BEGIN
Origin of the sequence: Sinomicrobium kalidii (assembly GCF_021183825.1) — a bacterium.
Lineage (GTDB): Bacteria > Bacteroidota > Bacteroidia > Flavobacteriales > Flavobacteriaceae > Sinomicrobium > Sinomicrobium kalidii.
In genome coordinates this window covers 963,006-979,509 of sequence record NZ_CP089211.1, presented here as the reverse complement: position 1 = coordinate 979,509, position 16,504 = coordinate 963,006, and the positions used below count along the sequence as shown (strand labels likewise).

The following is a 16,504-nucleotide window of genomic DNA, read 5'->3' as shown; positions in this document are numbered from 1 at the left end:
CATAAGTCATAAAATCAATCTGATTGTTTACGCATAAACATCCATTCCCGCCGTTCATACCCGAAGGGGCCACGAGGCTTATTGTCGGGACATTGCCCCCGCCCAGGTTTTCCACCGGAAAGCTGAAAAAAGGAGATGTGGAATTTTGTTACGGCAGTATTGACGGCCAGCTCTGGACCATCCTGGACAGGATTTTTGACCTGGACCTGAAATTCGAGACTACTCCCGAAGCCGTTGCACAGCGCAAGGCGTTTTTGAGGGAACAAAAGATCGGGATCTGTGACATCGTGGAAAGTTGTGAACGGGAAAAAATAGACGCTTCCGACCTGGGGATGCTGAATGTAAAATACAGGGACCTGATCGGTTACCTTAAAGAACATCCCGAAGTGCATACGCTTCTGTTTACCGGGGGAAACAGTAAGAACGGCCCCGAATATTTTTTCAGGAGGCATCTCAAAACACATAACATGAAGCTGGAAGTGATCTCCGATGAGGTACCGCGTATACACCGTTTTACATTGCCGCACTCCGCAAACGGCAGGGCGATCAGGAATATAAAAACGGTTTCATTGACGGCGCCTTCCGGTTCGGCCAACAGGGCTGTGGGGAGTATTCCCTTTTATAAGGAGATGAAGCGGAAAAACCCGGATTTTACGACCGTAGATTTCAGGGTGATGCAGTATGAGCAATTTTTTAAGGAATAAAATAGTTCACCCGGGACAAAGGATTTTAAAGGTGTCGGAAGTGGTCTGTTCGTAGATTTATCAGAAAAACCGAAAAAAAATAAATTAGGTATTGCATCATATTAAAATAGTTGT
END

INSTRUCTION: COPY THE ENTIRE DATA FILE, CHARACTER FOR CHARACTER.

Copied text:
Origin of the sequence: Sinomicrobium kalidii (assembly GCF_021183825.1) — a bacterium.
Lineage (GTDB): Bacteria > Bacteroidota > Bacteroidia > Flavobacteriales > Flavobacteriaceae > Sinomicrobium > Sinomicrobium kalidii.
In genome coordinates this window covers 963,006-979,509 of sequence record NZ_CP089211.1, presented here as the reverse complement: position 1 = coordinate 979,509, position 16,504 = coordinate 963,006, and the positions used below count along the sequence as shown (strand labels likewise).

The following is a 16,504-nucleotide window of genomic DNA, read 5'->3' as shown; positions in this document are numbered from 1 at the left end:
CATAAGTCATAAAATCAATCTGATTGTTTACGCATAAACATCCATTCCCGCCGTTCATACCCGAAGGGGCCACGAGGCTTATTGTCGGGACATTGCCCCCGCCCAGGTTTTCCACCGGAAAGCTGAAAAAAGGAGATGTGGAATTTTGTTACGGCAGTATTGACGGCCAGCTCTGGACCATCCTGGACAGGATTTTTGACCTGGACCTGAAATTCGAGACTACTCCCGAAGCCGTTGCACAGCGCAAGGCGTTTTTGAGGGAACAAAAGATCGGGATCTGTGACATCGTGGAAAGTTGTGAACGGGAAAAAATAGACGCTTCCGACCTGGGGATGCTGAATGTAAAATACAGGGACCTGATCGGTTACCTTAAAGAACATCCCGAAGTGCATACGCTTCTGTTTACCGGGGGAAACAGTAAGAACGGCCCCGAATATTTTTTCAGGAGGCATCTCAAAACACATAACATGAAGCTGGAAGTGATCTCCGATGAGGTACCGCGTATACACCGTTTTACATTGCCGCACTCCGCAAACGGCAGGGCGATCAGGAATATAAAAACGGTTTCATTGACGGCGCCTTCCGGTTCGGCCAACAGGGCTGTGGGGAGTATTCCCTTTTATAAGGAGATGAAGCGGAAAAACCCGGATTTTACGACCGTAGATTTCAGGGTGATGCAGTATGAGCAATTTTTTAAGGAATAAAATAGTTCACCCGGGACAAAGGATTTTAAAGGTGTCGGAAGTGGTCTGTTCGTAGATTTATCAGAAAAACCGAAAAAAAATAAATTAGGTATTGCATCATATTAAAATAGTTGT